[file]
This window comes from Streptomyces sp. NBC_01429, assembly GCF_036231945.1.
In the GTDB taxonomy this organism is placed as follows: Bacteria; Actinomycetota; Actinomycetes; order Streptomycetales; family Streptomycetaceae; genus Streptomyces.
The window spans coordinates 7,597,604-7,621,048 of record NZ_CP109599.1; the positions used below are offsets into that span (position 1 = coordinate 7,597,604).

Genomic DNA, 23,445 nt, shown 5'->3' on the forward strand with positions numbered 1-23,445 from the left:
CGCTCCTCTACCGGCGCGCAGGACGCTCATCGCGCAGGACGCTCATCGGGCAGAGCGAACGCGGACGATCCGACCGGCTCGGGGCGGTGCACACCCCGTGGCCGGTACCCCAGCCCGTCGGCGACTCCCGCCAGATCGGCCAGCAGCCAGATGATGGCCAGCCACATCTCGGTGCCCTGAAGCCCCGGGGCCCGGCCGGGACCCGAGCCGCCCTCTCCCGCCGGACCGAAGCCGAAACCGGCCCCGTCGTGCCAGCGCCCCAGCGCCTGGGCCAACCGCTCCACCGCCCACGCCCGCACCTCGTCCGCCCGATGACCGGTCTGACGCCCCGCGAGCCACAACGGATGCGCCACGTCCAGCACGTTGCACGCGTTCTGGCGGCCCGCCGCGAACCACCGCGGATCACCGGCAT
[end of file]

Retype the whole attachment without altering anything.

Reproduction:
This window comes from Streptomyces sp. NBC_01429, assembly GCF_036231945.1.
In the GTDB taxonomy this organism is placed as follows: Bacteria; Actinomycetota; Actinomycetes; order Streptomycetales; family Streptomycetaceae; genus Streptomyces.
The window spans coordinates 7,597,604-7,621,048 of record NZ_CP109599.1; the positions used below are offsets into that span (position 1 = coordinate 7,597,604).

Genomic DNA, 23,445 nt, shown 5'->3' on the forward strand with positions numbered 1-23,445 from the left:
CGCTCCTCTACCGGCGCGCAGGACGCTCATCGCGCAGGACGCTCATCGGGCAGAGCGAACGCGGACGATCCGACCGGCTCGGGGCGGTGCACACCCCGTGGCCGGTACCCCAGCCCGTCGGCGACTCCCGCCAGATCGGCCAGCAGCCAGATGATGGCCAGCCACATCTCGGTGCCCTGAAGCCCCGGGGCCCGGCCGGGACCCGAGCCGCCCTCTCCCGCCGGACCGAAGCCGAAACCGGCCCCGTCGTGCCAGCGCCCCAGCGCCTGGGCCAACCGCTCCACCGCCCACGCCCGCACCTCGTCCGCCCGATGACCGGTCTGACGCCCCGCGAGCCACAACGGATGCGCCACGTCCAGCACGTTGCACGCGTTCTGGCGGCCCGCCGCGAACCACCGCGGATCACCGGCAT